Wednesday, October 29, 2008
Monday, October 27, 2008
Friday, October 24, 2008
Wednesday, October 22, 2008
I haven't posted in a couple of days because school is in full swing now and there isn't much time for leisure posting! But all the same, there is still time to greet pilgrims to the eternal city.
This past weekend Glen and Karen Griffiths came into town. They are parishioners at St. Jude in Chattanooga. I had the opportunity to spend some time with them on Sunday.
Here we are standing in front of St. Peter's:
We took a nice cruise down the Tiber river:
After a nice lunch and a lot of walking we made our way over to St. John Lateran and the Scala Santa:
Saturday, October 18, 2008
Thursday, October 16, 2008
Well folks, the vote is in - at least for me that is. This morning I received my absentee ballot from Hamilton County. It is probably the only one that they sent to a Vatican City address! It will probably give someone in the courthouse a little chuckle or something to brag about; "I got to process a voter ballot from the Vatican!" or something like that! Well anyway, I personally walked it down to St. Peter's and dropped it in the mail box:
And now I must say a few words to encourage the faithful:
As you may or may not know, Participation in the life of society (and that means in politics too) is one of the permanent principles of the Social Doctrine of the Church. We as Christians are called to make our voices and values known to the world at large. A Christian is not and cannot be a relativist and we don't have the luxury of saying, "I'm okay, you're okay!" We cannot profess one thing to be true and yet hold that its opposite can also be true. This comes to a head when dealing with society at large.
Ours is a task dedicated to the redemption of humanity, because we are one body in Christ! We hold the truths of our faith in Jesus Christ. Therefore we hold the truth about human nature revealed in 'the-Word-made-flesh', to be true not only for us but for all. We believe what we believe because we believe it to be TRUE! The apostolic ministry of preaching the Gospel of Jesus Christ is all about sharing this truth with humanity. Sharing it as the truth that will set us free and not simply as a suggestion or optional practice in order to be 'good' or simply for the right ordering of society.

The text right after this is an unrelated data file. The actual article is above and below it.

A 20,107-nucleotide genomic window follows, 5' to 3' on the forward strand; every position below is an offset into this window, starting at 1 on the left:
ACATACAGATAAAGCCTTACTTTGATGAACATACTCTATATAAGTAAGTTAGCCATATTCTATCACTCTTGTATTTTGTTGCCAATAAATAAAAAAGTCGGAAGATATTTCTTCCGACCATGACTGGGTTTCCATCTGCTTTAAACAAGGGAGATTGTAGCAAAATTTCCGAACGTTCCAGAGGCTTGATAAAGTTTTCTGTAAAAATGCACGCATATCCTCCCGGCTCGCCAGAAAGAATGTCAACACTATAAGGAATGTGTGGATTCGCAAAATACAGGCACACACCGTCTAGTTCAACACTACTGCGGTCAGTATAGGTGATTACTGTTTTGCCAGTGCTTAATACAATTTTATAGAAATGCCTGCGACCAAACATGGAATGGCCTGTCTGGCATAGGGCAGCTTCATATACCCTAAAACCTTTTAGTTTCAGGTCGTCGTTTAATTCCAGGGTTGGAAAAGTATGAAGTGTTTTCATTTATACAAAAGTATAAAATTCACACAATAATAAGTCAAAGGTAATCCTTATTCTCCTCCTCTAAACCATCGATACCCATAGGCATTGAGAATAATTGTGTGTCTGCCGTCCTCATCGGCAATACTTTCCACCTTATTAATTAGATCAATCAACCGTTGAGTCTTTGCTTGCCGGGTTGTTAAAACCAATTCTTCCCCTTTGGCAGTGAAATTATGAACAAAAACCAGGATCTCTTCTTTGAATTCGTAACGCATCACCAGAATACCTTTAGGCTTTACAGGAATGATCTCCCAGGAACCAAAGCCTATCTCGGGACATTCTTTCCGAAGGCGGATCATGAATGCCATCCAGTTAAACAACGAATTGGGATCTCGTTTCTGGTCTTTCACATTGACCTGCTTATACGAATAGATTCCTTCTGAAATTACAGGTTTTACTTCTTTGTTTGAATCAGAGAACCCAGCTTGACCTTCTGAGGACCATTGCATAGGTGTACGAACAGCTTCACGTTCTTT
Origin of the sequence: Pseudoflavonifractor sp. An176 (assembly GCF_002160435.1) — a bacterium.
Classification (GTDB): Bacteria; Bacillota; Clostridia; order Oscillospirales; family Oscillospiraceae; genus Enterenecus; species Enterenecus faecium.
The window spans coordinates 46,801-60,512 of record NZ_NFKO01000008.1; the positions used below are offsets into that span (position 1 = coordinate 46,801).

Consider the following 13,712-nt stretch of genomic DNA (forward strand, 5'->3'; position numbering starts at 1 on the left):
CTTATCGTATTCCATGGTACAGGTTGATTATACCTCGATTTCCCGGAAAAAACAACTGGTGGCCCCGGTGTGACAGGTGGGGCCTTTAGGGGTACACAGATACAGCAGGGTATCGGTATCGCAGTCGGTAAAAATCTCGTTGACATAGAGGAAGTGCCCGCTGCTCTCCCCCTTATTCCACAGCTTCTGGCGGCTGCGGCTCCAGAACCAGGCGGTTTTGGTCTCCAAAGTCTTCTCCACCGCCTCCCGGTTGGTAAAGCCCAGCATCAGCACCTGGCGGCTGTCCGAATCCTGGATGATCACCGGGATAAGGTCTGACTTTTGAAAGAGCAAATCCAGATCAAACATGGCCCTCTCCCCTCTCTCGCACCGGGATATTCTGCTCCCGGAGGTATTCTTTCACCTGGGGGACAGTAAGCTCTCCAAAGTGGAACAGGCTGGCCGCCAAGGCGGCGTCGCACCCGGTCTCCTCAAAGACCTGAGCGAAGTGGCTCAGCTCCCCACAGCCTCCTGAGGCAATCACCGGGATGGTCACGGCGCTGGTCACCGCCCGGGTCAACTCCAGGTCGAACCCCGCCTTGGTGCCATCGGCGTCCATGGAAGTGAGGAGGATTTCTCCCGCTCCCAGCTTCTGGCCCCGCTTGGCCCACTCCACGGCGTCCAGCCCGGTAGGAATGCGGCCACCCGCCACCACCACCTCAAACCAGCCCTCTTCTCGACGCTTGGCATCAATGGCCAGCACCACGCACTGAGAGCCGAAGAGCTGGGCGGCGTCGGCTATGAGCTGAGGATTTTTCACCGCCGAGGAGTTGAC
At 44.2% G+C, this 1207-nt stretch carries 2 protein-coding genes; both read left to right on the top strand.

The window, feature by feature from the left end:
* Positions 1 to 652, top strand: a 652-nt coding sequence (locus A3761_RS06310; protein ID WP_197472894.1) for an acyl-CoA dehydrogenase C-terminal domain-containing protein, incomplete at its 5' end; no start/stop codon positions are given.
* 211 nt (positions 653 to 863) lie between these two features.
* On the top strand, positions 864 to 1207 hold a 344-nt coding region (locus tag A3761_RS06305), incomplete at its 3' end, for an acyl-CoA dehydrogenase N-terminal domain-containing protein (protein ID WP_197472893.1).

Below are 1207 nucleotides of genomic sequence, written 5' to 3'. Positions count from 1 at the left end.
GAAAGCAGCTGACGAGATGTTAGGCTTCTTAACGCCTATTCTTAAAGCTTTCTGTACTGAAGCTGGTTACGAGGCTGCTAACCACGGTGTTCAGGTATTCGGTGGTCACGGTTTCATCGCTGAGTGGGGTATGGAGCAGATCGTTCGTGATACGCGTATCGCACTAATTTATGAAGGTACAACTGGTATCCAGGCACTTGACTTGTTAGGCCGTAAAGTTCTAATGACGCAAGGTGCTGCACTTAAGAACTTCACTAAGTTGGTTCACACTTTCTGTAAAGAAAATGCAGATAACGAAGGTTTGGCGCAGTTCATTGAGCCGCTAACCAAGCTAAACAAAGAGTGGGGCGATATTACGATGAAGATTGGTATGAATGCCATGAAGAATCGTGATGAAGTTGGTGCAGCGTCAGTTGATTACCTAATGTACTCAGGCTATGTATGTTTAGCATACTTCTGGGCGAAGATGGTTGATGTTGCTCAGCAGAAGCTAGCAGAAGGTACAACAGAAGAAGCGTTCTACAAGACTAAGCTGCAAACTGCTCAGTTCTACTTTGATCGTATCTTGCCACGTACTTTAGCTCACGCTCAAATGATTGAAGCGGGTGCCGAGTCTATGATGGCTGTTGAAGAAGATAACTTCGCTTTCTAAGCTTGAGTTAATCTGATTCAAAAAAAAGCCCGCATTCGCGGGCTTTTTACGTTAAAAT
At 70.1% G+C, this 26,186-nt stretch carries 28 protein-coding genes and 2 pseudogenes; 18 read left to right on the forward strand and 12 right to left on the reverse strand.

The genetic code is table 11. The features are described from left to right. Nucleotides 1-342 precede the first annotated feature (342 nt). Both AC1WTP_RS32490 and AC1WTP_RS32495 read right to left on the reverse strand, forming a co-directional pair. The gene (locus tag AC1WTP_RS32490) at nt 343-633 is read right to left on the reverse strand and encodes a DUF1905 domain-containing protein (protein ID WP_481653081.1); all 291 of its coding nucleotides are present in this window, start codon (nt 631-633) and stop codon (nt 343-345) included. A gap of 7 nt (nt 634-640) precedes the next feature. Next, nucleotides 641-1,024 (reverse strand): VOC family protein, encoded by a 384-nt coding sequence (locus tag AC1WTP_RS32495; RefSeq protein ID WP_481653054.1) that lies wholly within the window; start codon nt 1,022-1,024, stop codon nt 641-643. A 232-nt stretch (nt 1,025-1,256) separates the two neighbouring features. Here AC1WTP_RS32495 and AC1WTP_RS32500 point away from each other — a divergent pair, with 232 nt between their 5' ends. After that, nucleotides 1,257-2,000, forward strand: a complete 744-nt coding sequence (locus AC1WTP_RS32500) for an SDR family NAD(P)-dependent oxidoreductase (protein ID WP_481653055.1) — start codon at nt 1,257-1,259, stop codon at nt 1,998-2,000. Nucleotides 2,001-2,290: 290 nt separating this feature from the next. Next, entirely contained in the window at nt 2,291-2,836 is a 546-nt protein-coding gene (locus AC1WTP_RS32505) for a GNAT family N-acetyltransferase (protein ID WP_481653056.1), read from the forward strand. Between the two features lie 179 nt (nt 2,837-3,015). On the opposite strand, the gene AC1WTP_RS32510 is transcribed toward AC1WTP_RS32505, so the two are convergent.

This is especially important to keep in mind when dealing with the public arena and politics. Our faith is not and can never be 'merely a private matter!'. I seem to recall a passage from scripture, "But he that shall deny me before men, I will also deny him before my Father who is in heaven" Matthew 10:33 Politicians have a grave ethical and moral duty to be faithful to the Truth even if it is unpopular if not for themselves then for the greater good, otherwise they lack integrity and credibility and society suffers as a result. Catholic Politicians have an even more grave responsibility to this reality. They profess to believe what the Catholic Church holds and teaches as necessary and binding on all the faithful for their salvation in matter of faith and morals. To act contrary to this would be a grave offense against their own souls and would be injurious to the whole Church as well by introducing public scandal to the faithful. "It were better for him, that a millstone were hanged about his neck, and he cast into the sea, than that he should scandalize one of these little ones." Luke 17:2 As you can see, this is not just a mere personal opinion - this comes from the mouth of God-made-man, Jesus Christ.
As for us citizens, we too have a grave obligation to be faithful to this truth. I include here in this post a letter from the Bishops of Dallas and Fort Worth. It is worth a read-through and a serious consideration as this election gets nearer. I chose it among all the many statement of the bishops (which are many and pretty much say the same thing) because it gets right to the heart of the issue while addressing all the other arguments that people tend to make. Remember, it is not easy to be a follower of Jesus Christ, sometimes it means the cross, or sometimes it means choosing a candidate who is not 'our cup of tea', who may not represent our full spectrum of beliefs or values in all of its many facets but at the bottom gets the most important and foundational truth right. The Church does propose a way through this mess that we can count on, a way based in the truth of our faith, based not in politics or agendas, based not even on necessarily sectarian religious creed, but on a reasoned and grounded humanism that is based on the Natural Law.
This letter is powerful and direct. I took the liberty to bold and underline some sections. And so without further ado, here is the letter:
Office of the Bishop Office of the Bishop
Diocese of Dallas Diocese of Fort Worth
October 8, 2008
Dear Brothers and Sisters in Christ:
The month of October is Respect Life Month in our churches. It is a time in which we as Catholics are called to reflect upon the gift of life that has been entrusted to us by our Creator and to focus our attention on the many attacks against human life that exist in our culture today. This year, Respect Life Month takes on a more profound meaning as we face an election in our country where the protection of human life itself, particularly that of the unborn, is very much at stake. Therefore, as your Bishops, we wish to take this opportunity to provide clear guidance on the proper formation of conscience concerning voting as faithful Catholics and to articulate the Church’s clear and unambiguous teaching on life issues as they relate to other issues of concern.